What's new in the world of science this week.
View this email in your browser

Heads Up

Below are some science stories you may be interested in following this week. If you have any questions or feedback, please contact us at:
  indicates Canadian contributors. 

PLEASE NOTE: Embargoed stories shall not be released, distributed, or published before the embargo date and time. Embargo violations will result in cancellation of access to our material.

New approach for buyers and sellers to identify sustainable salmon

Published March 19, 2018 (News release from Canadian Science Publishing)
Because adult salmon return to the rivers where they were reared to reproduce, origin river is a key to a salmon population’s status. A new framework for certifying wild salmon allows individual retailers to develop criteria for certification based on specific salmon-bearing rivers. The criteria emphasize the identity and abundance of the river-specific salmon stocks that are fished be well known and well managed, and the type of fishing gear be passive, have a low carbon footprint, and easily release non-target stocks.
Corresponding author: Misty MacDuffee, Raincoast Conservation Foundation -

Childhood traumatic brain injury may lead to ADHD
JAMA Pediatrics
Published March 19, 2018 (News release from JAMA Network)

This study examined potential development of secondary attention-deficit/hyperactivity disorder (ADHD) five to 10 years after children have experienced traumatic brain injury, compared to a control group of children who had sustained orthopedic injuries. Researchers found severe brain injury is associated with increased risk of developing ADHD. They suggest children who experience traumatic brain injury be monitored for attention problems.
Canadian co-author: Keith Owen Yeates, University of Calgary and Hotchkiss Brain Institute -

Fluctuating patterns in birds' nesting success revealed

The Auk: Ornithological Advances

Embargoed Until March 21, 2018, 09:00 ET 
Researchers examined 39 years of data about a British Columbia population of Song Sparrows to identify patterns in how and why nesting success changed over time. The researchers found that factors such as rainfall, population density, and nest parasitism interacted in complex ways, with their effects waxing and waning, and that inbreeding became a significant negative factor only when it increased sharply during the middle portion of the study.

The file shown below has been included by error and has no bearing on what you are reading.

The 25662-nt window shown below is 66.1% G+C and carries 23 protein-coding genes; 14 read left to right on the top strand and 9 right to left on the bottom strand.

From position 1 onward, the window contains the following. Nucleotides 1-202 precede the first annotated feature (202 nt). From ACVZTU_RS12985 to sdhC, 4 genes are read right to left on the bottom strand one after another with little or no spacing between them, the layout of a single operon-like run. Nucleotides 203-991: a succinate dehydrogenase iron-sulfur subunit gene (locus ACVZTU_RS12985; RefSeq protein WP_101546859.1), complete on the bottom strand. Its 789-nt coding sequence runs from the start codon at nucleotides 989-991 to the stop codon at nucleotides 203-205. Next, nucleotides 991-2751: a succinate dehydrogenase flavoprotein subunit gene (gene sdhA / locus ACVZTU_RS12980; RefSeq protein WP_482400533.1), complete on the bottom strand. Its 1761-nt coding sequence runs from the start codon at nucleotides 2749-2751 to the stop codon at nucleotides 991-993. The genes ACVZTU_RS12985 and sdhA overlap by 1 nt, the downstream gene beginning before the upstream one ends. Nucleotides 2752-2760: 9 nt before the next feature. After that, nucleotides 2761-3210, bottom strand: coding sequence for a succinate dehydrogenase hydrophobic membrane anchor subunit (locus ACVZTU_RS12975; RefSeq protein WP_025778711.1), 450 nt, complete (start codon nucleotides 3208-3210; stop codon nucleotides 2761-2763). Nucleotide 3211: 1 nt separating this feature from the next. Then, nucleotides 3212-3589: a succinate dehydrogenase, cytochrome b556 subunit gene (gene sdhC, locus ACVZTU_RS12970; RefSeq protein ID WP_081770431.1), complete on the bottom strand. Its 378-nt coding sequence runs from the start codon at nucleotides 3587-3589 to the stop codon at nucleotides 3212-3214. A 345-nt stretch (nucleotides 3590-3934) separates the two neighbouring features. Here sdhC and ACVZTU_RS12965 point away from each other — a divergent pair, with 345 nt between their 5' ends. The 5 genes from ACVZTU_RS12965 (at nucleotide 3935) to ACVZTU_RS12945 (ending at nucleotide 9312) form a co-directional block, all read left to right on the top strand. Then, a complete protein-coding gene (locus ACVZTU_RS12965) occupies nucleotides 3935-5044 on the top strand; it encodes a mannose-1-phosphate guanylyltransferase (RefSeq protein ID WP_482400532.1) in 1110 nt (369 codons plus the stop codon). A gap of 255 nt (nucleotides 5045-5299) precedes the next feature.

Co-author: Peter Arcese, University of British Columbia -
Email for an advance copy of the paper.

URL after publication

Large study on cancer in the Métis people of Canada
Canadian Medical Association Journal
Published March 19, 2018 (News release from CMAJ)

Métis adults experience significantly higher rates for lung cancer, liver, larynx and gallbladder cancers, and for female breast and cervical cancers than non-Aboriginal Canadians do, according to a new study that linked data on self-reported Métis ancestry from the 1991 Canadian census to national cancer and mortality databases between 1992 and 2009. Although prostate cancer survival rates were poorer for Métis men, incidence rates were significantly lower for melanoma and leukemia in Métis adults and for colorectal cancer in Métis women.
Lead author: Maegan Mazereeuw, Cancer Care Ontario -
Food insecurity changes breastfeeding length and patterns
Canadian Medical Association Journal  
Published March 19, 2018 (News release from CMAJ)

Mothers with babies living in households with inadequate or unpredictable access to food are less likely to breastfeed exclusively to the recommended six months. Researchers looked at data on 10,450 women who participated in the Canadian Community Health Survey and who had given birth up to a year before the survey. Half of the women experiencing food insecurity ceased exclusive breastfeeding by two months. 
Lead author: Sarah Orr, Public Health Ontario -

Mountain pine beetles produce and store key adult pheromone while young
Published March 19, 2018 (News release from University of British Columbia)

New insight into how female mountain pine beetles produce an important come-to-the-party pheromone could help biologists better predict outbreaks. Researchers had believed the female beetles converted toxic compounds found in the resin of pine trees they landed on into the pheromone, Trans-verbenol, to attract other insects to a suitable host tree and coordinate large-scale attacks. This study shows the beetles accumulate and store Trans-verbenol as larvae and pupae in their brood trees , and female beetles retain it until they disperse to new host trees.
Corresponding author: Joerg Bohlmann, University of British Columbia -

In Case You Missed It

Arctic sea ice creates spring hazards for North Atlantic ships
Geophysical Research Letters
Published March 15, 2018

As the Arctic ice pack has declined in extent and thickness, it has become increasingly mobile. This new study connects the movement of thick multiyear sea ice from the Arctic to more southern areas where it creates shipping hazards around Newfoundland. Read more>
Corresponding author: David Babb, University of Manitboba -

Global survey reveals Canadian bread is the saltiest
Survey from World Action on Salt and Health
Published March 15, 2018

Many bread products available and tested in Canada exceed Health Canada's 2016 targets for sodium, and 21 per cent of those tested exceed the recommended maximum levels. The saltiest bread in the survey of more than 2,000 bread products from 32 countries is saltier than seawater. Read more>
Canadian co-author: Anthea Christoforou, University of Toronto - 

An aurora named Steve sheds light on Earth’s dynamic atmosphere
Science Advances
Published March 14, 2018